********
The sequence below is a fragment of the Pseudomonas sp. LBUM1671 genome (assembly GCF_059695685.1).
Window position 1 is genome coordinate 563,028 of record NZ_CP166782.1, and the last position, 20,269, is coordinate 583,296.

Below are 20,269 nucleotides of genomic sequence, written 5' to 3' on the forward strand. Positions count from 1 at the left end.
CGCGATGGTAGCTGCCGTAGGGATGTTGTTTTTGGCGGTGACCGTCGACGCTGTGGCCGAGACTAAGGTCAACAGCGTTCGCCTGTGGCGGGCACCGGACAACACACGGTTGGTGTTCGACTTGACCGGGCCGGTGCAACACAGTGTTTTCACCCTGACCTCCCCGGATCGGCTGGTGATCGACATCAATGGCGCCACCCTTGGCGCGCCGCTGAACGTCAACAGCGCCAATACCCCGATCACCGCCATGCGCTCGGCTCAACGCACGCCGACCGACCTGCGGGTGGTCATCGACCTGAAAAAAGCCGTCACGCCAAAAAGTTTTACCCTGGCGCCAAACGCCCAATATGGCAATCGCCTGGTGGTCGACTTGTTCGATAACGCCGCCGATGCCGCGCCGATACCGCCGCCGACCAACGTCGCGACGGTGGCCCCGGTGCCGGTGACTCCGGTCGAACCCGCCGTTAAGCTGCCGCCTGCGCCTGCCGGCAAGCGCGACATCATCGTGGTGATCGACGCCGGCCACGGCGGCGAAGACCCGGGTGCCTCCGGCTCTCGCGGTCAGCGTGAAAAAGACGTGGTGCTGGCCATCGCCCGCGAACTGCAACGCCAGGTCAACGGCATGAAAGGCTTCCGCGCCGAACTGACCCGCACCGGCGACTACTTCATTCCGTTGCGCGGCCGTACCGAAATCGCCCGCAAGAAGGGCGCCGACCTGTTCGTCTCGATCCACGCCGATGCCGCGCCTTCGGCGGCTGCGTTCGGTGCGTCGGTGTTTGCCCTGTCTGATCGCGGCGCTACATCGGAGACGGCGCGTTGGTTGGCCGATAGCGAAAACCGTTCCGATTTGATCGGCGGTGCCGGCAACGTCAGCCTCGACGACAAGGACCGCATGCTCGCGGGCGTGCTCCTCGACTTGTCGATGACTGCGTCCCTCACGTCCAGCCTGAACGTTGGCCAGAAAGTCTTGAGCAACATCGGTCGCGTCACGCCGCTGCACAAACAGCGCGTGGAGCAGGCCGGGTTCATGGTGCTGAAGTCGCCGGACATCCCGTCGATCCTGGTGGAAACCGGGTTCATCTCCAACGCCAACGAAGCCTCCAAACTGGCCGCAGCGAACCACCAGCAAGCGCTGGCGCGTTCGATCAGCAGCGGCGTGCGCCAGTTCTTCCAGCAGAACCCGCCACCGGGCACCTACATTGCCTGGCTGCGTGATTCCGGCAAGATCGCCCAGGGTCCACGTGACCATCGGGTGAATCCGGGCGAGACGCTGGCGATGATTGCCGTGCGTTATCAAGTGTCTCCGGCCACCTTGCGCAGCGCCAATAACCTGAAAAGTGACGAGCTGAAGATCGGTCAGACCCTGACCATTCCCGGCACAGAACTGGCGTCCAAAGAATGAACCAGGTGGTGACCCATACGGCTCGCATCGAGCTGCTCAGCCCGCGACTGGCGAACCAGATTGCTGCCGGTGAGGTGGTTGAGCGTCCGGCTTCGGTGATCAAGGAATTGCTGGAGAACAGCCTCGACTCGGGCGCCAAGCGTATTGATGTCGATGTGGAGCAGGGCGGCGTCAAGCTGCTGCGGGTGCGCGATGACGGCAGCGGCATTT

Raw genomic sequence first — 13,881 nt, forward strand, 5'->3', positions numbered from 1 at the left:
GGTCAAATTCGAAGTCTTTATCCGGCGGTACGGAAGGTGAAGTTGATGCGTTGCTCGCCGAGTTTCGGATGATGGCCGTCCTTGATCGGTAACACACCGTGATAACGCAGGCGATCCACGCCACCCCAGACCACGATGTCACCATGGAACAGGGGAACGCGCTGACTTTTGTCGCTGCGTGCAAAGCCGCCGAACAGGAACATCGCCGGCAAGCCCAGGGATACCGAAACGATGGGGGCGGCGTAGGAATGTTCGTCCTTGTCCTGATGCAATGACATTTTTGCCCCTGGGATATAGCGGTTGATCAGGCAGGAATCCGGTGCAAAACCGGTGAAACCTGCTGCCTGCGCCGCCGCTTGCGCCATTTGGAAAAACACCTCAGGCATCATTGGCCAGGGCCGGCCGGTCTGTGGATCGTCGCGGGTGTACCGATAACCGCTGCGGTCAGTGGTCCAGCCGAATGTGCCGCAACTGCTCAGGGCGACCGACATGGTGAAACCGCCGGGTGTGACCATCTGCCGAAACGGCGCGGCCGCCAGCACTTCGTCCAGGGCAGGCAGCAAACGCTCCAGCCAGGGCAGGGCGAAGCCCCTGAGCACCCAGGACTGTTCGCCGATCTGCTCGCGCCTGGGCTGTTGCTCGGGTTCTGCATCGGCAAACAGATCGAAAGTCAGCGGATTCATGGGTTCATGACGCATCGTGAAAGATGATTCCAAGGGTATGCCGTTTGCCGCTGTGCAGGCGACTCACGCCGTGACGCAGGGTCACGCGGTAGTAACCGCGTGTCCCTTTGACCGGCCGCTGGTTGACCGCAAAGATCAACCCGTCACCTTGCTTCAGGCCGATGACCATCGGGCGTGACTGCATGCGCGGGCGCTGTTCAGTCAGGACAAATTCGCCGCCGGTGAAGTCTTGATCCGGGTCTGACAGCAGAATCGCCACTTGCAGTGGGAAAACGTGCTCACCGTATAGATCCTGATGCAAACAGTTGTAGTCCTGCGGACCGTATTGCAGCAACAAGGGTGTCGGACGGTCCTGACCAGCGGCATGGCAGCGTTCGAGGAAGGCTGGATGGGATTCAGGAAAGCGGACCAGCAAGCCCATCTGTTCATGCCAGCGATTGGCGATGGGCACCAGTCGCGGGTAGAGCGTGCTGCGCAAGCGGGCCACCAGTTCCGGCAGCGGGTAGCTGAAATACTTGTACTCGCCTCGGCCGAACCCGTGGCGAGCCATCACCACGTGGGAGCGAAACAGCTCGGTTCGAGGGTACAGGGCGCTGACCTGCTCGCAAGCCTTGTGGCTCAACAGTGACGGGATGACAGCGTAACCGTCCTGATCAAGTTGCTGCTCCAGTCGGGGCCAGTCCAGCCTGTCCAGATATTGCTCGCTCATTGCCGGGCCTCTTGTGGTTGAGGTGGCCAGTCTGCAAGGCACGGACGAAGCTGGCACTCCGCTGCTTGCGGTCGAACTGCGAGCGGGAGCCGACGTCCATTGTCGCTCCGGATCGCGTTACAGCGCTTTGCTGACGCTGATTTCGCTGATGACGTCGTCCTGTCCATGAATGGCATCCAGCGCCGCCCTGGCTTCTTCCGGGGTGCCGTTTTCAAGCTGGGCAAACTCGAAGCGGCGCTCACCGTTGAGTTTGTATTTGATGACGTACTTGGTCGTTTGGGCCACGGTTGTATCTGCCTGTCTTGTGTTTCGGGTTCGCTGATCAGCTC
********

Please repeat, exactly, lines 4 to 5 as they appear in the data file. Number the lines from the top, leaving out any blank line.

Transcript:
CGCGATGGTAGCTGCCGTAGGGATGTTGTTTTTGGCGGTGACCGTCGACGCTGTGGCCGAGACTAAGGTCAACAGCGTTCGCCTGTGGCGGGCACCGGACAACACACGGTTGGTGTTCGACTTGACCGGGCCGGTGCAACACAGTGTTTTCACCCTGACCTCCCCGGATCGGCTGGTGATCGACATCAATGGCGCCACCCTTGGCGCGCCGCTGAACGTCAACAGCGCCAATACCCCGATCACCGCCATGCGCTCGGCTCAACGCACGCCGACCGACCTGCGGGTGGTCATCGACCTGAAAAAAGCCGTCACGCCAAAAAGTTTTACCCTGGCGCCAAACGCCCAATATGGCAATCGCCTGGTGGTCGACTTGTTCGATAACGCCGCCGATGCCGCGCCGATACCGCCGCCGACCAACGTCGCGACGGTGGCCCCGGTGCCGGTGACTCCGGTCGAACCCGCCGTTAAGCTGCCGCCTGCGCCTGCCGGCAAGCGCGACATCATCGTGGTGATCGACGCCGGCCACGGCGGCGAAGACCCGGGTGCCTCCGGCTCTCGCGGTCAGCGTGAAAAAGACGTGGTGCTGGCCATCGCCCGCGAACTGCAACGCCAGGTCAACGGCATGAAAGGCTTCCGCGCCGAACTGACCCGCACCGGCGACTACTTCATTCCGTTGCGCGGCCGTACCGAAATCGCCCGCAAGAAGGGCGCCGACCTGTTCGTCTCGATCCACGCCGATGCCGCGCCTTCGGCGGCTGCGTTCGGTGCGTCGGTGTTTGCCCTGTCTGATCGCGGCGCTACATCGGAGACGGCGCGTTGGTTGGCCGATAGCGAAAACCGTTCCGATTTGATCGGCGGTGCCGGCAACGTCAGCCTCGACGACAAGGACCGCATGCTCGCGGGCGTGCTCCTCGACTTGTCGATGACTGCGTCCCTCACGTCCAGCCTGAACGTTGGCCAGAAAGTCTTGAGCAACATCGGTCGCGTCACGCCGCTGCACAAACAGCGCGTGGAGCAGGCCGGGTTCATGGTGCTGAAGTCGCCGGACATCCCGTCGATCCTGGTGGAAACCGGGTTCATCTCCAACGCCAACGAAGCCTCCAAACTGGCCGCAGCGAACCACCAGCAAGCGCTGGCGCGTTCGATCAGCAGCGGCGTGCGCCAGTTCTTCCAGCAGAACCCGCCACCGGGCACCTACATTGCCTGGCTGCGTGATTCCGGCAAGATCGCCCAGGGTCCACGTGACCATCGGGTGAATCCGGGCGAGACGCTGGCGATGATTGCCGTGCGTTATCAAGTGTCTCCGGCCACCTTGCGCAGCGCCAATAACCTGAAAAGTGACGAGCTGAAGATCGGTCAGACCCTGACCATTCCCGGCACAGAACTGGCGTCCAAAGAATGAACCAGGTGGTGACCCATACGGCTCGCATCGAGCTGCTCAGCCCGCGACTGGCGAACCAGATTGCTGCCGGTGAGGTGGTTGAGCGTCCGGCTTCGGTGATCAAGGAATTGCTGGAGAACAGCCTCGACTCGGGCGCCAAGCGTATTGATGTCGATGTGGAGCAGGGCGGCGTCAAGCTGCTGCGGGTGCGCGATGACGGCAGCGGCATTT

Raw genomic sequence first — 13,881 nt, forward strand, 5'->3', positions numbered from 1 at the left: